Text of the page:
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Data from: Tree species diversity alters plant defence investment in an experimental forest plantation in Southern Mexico

Citation

Rosado-Sánchez, Silvia et al. (2017), Data from: Tree species diversity alters plant defence investment in an experimental forest plantation in Southern Mexico, Dryad, Dataset, https://doi.org/10.5061/dryad.hq301

Abstract

The effects of plant species diversity on plant traits conferring herbivore resistance (e.g., chemical defences), as well as the mechanisms underlying such effects, have received little attention. One potential mechanism for diversity effects on plant defences is that increased plant growth at high diversity could lead to reduced investment in defences via growth-defence trade-offs. We measured tree growth (diameter at breast height) and collected leaves for quantification of total phenolics on 2.5-year old plants of six tropical tree species (N = 597 plants) in a young experimental plantation in southern Mexico. Selected plants were distributed across 23 plots (21 x 21 m each) classified as monocultures of one species (N = 13, 2-3 plots per species) or polycultures (N = 10) represented by mixtures of four out of the six species. We found a significant negative effect of tree species diversity on total phenolics, where polycultures exhibited a 13 percent lower mean concentration than monocultures. However, there was marked variation among tree species in diversity effects on defences, where some species exhibited strong reductions in phenolics in mixtures, whereas others were unresponsive. Further, we found no effect of tree species diversity on growth and results indicated that the negative effect of diversity on chemical defences was not mediated by a growth-defence trade-off. These results demonstrate that tree diversity can alter investment in chemical defences in long-lived tree species, which has important implications for predicting effects on consumers and ecosystem function.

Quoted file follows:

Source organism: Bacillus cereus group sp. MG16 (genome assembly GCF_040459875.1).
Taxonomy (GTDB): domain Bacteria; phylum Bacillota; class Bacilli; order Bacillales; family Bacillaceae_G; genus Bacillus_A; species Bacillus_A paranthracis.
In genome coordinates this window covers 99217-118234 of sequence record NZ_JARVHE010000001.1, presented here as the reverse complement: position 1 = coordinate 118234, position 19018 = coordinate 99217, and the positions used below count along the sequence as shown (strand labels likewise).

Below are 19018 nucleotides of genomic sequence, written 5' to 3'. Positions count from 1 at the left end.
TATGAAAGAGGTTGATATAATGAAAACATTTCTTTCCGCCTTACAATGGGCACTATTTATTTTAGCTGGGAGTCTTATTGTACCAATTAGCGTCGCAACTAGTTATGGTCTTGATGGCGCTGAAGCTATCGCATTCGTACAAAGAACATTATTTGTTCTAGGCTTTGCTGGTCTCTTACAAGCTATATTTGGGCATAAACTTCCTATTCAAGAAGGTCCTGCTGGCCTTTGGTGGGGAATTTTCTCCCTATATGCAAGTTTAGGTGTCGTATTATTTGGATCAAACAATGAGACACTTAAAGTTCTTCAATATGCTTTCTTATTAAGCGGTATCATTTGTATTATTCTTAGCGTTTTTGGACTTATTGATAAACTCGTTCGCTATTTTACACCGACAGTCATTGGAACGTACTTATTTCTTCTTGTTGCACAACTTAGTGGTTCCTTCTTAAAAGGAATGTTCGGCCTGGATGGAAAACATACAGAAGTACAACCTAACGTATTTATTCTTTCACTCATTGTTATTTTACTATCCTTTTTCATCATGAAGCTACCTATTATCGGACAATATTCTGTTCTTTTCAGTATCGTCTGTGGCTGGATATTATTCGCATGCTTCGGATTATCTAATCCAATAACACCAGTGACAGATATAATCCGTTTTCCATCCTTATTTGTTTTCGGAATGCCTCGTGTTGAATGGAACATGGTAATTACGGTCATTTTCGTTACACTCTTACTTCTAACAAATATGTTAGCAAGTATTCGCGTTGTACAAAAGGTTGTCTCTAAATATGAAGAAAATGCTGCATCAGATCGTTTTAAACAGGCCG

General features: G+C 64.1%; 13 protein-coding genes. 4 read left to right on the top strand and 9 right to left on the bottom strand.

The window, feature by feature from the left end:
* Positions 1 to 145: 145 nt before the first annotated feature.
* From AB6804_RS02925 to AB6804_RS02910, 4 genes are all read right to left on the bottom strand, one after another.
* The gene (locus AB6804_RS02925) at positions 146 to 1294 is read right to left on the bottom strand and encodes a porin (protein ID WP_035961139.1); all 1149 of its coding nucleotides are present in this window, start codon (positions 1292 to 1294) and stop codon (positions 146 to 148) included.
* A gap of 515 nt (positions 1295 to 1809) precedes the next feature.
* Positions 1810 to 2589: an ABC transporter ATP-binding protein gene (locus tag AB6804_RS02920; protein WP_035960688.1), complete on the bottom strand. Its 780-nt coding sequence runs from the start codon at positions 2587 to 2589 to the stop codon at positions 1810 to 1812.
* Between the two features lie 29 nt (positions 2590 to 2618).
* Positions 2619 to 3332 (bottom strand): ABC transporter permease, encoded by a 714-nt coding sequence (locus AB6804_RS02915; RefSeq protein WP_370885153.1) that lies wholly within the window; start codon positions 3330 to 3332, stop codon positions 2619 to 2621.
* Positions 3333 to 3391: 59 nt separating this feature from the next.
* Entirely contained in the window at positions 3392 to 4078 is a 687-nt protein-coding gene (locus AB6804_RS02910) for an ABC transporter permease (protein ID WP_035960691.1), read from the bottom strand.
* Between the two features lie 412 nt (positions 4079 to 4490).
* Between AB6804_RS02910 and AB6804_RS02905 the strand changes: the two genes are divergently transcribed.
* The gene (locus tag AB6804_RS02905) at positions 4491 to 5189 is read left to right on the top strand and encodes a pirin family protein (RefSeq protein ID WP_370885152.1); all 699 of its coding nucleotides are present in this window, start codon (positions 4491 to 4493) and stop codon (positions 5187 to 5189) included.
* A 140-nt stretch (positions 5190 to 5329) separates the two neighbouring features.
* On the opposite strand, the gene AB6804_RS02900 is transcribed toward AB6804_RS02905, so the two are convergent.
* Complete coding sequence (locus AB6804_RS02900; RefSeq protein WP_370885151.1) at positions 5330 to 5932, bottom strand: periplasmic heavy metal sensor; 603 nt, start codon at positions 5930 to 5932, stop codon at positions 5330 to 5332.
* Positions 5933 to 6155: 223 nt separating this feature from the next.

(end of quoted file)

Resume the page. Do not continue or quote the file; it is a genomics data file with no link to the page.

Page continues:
Usage Notes

Funding

National Science Foundation, Award: No